Tyler Bancroft is in a good place.
He’s a Juno winner, a dad and the owner of a No. 1 record in Canada.
Perhaps most impressive of all is that, at 34, the life-long Vancouverite can still afford to live here.
“I’m a walking, talking example of someone who is raising a family within 10 minutes from downtown, and I make all of my income from music,” Bancroft said. “Yes, I am struggling, but I’m happy and I feel successful. I think it’s important to showcase that for young people.”
Showcase he will and then some.
Come early May, Bancroft and his bandmates in Said the Whale will embark on a 12-gig tour of schools across Metro Vancouver — two in Vancouver proper — for free.
Each school will get upwards of $1,000 from each show, plus any money raised from corporate sponsors and crowdfunding. All that money will go back into each school’s music program.
The month-long venture will likely end up seeing the band pay out of pocket, though the trio has no intentions of recouping any costs.
In a marketplace where it takes thousands of streams to even make a buck, Said the Whale’s month of May seems like madness.
“In Vancouver, you really aren’t surrounded by any sort of success stories of artists making it,” Bancroft said. “You’re surrounded by real estate agents, doctors and people bitching about housing prices. I think it’s important to show people what’s possible.”
Said the Whale embarked on a similar tour eight years ago and raised about $3,000 for schools in Vancouver, Surrey and North Van through a partnership with the charity MusicCounts.
They’re going it alone this time out, but the intention is the same — to show teenagers that a future in the arts is possible.
“I’m a f***ing terrible guitar player and it shows,” Bancroft said. “But music was a huge part of my life growing up.”
Ironically, Bancroft wasn’t a band kid in high school. He and bandmate Ben Worcester, both Eric Hamber grads, were into musical theatre. With no formal training in place, at least in the school setting, Bancroft opted for the DIY punk route instead. Though he doesn’t remember why they were there, Bancroft recalls a random visit from members of the pop punk outfit Gob as the transformative experience that set in motion the charitable route his band is taking today.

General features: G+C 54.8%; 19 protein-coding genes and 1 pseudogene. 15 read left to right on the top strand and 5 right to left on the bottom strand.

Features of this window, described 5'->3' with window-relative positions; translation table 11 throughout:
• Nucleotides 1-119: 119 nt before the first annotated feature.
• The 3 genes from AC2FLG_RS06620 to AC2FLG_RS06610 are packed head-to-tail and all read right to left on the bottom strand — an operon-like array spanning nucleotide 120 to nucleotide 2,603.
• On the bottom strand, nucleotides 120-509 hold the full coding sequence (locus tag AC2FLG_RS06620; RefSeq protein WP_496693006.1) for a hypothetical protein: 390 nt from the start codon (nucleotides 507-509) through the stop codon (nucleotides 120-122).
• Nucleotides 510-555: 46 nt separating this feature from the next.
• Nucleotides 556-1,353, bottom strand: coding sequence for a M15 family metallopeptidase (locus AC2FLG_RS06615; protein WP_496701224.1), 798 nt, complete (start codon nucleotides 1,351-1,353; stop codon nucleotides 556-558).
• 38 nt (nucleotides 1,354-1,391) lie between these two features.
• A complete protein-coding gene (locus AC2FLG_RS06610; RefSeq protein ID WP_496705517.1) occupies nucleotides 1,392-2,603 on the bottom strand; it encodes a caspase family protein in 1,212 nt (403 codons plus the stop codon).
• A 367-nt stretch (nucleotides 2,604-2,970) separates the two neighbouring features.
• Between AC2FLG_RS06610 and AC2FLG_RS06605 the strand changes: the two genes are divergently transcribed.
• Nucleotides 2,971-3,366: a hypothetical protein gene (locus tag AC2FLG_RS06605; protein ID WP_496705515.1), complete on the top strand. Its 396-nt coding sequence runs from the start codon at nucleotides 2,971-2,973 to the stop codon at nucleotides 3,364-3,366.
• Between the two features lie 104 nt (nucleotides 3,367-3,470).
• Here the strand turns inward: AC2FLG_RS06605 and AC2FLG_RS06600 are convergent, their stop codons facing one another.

“There was a huge crowd of people around them. I didn’t get to meet them, but that was really, really exciting for me,” Bancroft said.
The philanthropic efforts of the three-piece, which is rounded out by keyboardist Jaycelyn Brown, will continue for the rest of the year and into 2020 as well.
A soon-to-be-launched contest will net a high-school aged band an opening slot at Said the Whale’s gig at the Malkin Bowl in September. The top-20 finalists will all be included on a compilation CD, while the final five will get a day-long mentorship session with the band.
A kiosk will be set up at the Sept. 6 show to get those young bands exposure.
“I applied for my first FACTOR grant when I was 13. I was denied,” Bancroft said. “When I was in high school, I had to apply to the Business Development Bank of Canada for a $3,000 loan to make a CD. I would have f***ing killed to have a contest like this.”
Bancroft’s band will bookend 2019 by launching a biannual grant program that will see $5,000 given to young bands each year through 2024. The intake process begins after Said the Whale’s performance at the Malkin Bowl and the money will be doled out in November, and then again next spring.
“We have an obligation to support our community and to do some good,” Bancroft said.
The crowdfunding page for Said the Whale’s upcoming school tour is online HERE.